If we spend time with Buddha's Ear, listening to the alert silence as well as the noise that occurs in it, the benefits are potentially fantastic. There's the worldly pluses mentioned above, from being a good counsellor to being a great student. But, more impressive than these, is the realization of our true nature within; silent awareness. And this is where it gets really tasty. If we live from this silence, which is impersonal and beyond suffering, then there is no suffering. Contentment is realized, not based on external conditions - the likes and dislikes of the individual - nor arising from manipulations of the personality. But instead coming from this inner emptiness. As mentioned earlier, any of the six senses can be used, and then we might label this experience as 'Buddha Mind' or 'Buddha Eye' (both of which which have been used historically by Zen masters), 'Buddha Body,' 'Buddha Mouth,' and 'Buddha Nose.' Admittedly, some of these sound a little daft, but if we actually experiment with these senses, we may well find that they are as valid descriptions of our inner reality as 'Buddha Ear.' Keep listening!

*In fact, any of the five physical senses can be used for the purpose, and so can what Buddhism deems the sixth sense, the mind. But, listening will do the job for us now, as it is a particularly striking sense for many of us, closely following vision (which has featured on these pages previously).

Sunday, February 7, 2016

Contemplation of Feelings

Watching our emotional masks can be liberating.

"In experiencing feelings, the disciple knows: ‘I have an agreeable feeling’; or: ‘I have a disagreeable feeling’, or: ‘I have an indifferent feeling’; or: ‘I have a worldly agreeable feeling’, or: ‘I have an unworldly agreeable feeling’, or: ‘I have a worldly disagreeable feeling’, or: ‘I have an unworldly disagreeable feeling’, or: ‘I have a worldly indifferent feeling’, or: ‘I have an unworldly indifferent feeling.’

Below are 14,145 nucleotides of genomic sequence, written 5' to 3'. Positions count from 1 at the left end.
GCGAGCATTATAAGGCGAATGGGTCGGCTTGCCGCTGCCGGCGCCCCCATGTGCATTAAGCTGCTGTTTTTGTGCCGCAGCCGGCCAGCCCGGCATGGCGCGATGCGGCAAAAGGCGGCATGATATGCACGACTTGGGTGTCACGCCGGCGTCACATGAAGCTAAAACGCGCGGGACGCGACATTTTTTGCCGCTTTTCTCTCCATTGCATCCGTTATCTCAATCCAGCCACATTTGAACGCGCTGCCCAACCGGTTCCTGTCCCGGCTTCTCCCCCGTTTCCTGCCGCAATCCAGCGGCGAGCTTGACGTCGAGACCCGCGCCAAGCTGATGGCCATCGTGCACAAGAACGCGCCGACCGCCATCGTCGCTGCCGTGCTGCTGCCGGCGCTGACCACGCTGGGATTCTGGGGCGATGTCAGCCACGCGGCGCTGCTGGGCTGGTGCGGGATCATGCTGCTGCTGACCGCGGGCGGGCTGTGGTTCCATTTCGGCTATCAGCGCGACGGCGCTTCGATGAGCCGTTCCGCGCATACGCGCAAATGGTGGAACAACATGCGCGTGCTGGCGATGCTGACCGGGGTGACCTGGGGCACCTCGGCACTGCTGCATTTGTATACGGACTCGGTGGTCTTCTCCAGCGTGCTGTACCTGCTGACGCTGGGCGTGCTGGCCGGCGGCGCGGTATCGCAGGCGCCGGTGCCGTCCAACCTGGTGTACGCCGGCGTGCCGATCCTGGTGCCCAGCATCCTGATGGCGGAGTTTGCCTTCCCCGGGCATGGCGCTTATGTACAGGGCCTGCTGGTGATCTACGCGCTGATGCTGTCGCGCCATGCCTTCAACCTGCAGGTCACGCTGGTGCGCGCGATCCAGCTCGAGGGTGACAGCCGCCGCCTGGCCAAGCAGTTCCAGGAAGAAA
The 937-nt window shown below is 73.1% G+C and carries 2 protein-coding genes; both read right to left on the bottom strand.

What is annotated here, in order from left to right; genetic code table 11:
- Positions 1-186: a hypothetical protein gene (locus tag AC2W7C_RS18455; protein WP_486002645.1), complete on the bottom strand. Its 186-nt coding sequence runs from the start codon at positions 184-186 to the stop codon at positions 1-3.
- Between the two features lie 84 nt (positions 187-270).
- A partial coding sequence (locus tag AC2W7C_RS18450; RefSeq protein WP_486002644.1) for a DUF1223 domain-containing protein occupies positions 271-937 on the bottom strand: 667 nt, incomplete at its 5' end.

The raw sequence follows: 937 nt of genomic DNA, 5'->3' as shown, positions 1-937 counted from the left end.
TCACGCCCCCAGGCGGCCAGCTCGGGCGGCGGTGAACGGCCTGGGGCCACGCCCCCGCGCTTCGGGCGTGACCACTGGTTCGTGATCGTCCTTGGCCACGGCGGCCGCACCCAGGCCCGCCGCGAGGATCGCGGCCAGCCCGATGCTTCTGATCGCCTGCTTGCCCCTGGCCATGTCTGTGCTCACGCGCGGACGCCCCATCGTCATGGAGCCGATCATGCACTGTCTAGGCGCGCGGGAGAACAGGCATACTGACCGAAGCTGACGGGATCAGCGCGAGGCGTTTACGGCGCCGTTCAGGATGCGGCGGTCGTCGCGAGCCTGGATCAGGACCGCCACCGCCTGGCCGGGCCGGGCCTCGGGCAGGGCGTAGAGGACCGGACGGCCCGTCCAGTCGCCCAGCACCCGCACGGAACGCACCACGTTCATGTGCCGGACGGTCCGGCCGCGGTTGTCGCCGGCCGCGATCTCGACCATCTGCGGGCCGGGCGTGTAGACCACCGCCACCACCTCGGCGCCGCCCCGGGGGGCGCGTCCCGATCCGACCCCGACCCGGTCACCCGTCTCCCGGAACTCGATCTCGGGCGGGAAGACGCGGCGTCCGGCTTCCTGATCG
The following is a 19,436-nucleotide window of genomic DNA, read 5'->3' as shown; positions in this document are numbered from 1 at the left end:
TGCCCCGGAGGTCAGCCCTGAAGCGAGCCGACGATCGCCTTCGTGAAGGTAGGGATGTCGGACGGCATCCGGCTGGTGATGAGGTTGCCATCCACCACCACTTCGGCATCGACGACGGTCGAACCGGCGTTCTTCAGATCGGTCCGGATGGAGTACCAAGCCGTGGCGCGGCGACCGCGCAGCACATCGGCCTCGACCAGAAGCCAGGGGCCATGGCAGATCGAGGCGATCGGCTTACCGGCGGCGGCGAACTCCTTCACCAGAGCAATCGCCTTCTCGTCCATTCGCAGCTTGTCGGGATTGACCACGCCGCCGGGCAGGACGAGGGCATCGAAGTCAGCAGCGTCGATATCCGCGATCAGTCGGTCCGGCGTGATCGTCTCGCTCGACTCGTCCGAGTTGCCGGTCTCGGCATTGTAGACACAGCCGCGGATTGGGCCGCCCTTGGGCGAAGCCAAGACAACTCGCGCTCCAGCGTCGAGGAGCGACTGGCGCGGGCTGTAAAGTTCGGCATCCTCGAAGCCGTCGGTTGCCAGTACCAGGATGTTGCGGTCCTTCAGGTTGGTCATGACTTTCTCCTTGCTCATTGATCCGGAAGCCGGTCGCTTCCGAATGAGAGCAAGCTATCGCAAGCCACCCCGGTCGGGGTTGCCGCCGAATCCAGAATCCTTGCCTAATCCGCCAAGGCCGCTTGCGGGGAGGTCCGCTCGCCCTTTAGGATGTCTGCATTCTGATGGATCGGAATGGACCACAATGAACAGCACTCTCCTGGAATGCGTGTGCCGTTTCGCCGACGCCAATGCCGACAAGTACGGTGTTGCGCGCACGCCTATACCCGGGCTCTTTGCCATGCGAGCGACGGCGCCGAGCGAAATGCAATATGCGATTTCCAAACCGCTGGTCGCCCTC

Thus he dwells in contemplation of the feelings, either with regard to his own person, or to other persons, or to both. He beholds how feelings arise; beholds how they pass away; beholds the arising and passing away of feelings. ‘Feelings are there’: this clear awareness is present in him, to the extent necessary for knowledge and mindfulness; and he lives independent, unattached to anything in the world. Thus does the disciple dwell in contemplation of feelings."
(Buddha, from the Maha-Satthipatthana Sutta)

Note: This post was originally posted on Buddha Space on 27/01/2014.

Saturday, January 23, 2016

Buddha's Finger

Buddha's finger is pointing - at what?

The central way to establish mindfulness in Theravada Buddhism is through the various satipatthana, or ‘focuses of mindfulness’, which comprises focusing attention on one of four types of phenomena: the body, feelings, the mind and mind objects. Contemplation of the body includes the well-known practice of anapanasati, or ‘mindfulness of breathing’, where one keeps attention on the in and out breaths, developing concentration and insight into the nature of the breath. Another long-established type of meditation is zazen, as promoted in Zen Buddhism, which is largely based on ‘just sitting.’  As with mindful breathing, zazen has become a very popular form of meditation in modern times.

An alternative to the above traditional awareness practices, is to turn attention around 180 degrees and look at who or what is experiencing the world right now. This technique, though surely not unknown prior to the twentieth century, was discovered and developed by the British philosopher and writer Douglas Edison Harding. It’s a startling simple and direct way to cultivate mindfulness and insight, and probably for this reason is often overlooked or undervalued.

To have any understanding of this technique does not come from reading about it, however, but arises from actually doing at least one of the experiments promoted by the late Douglas Harding. Here’s one of the simpler experiments: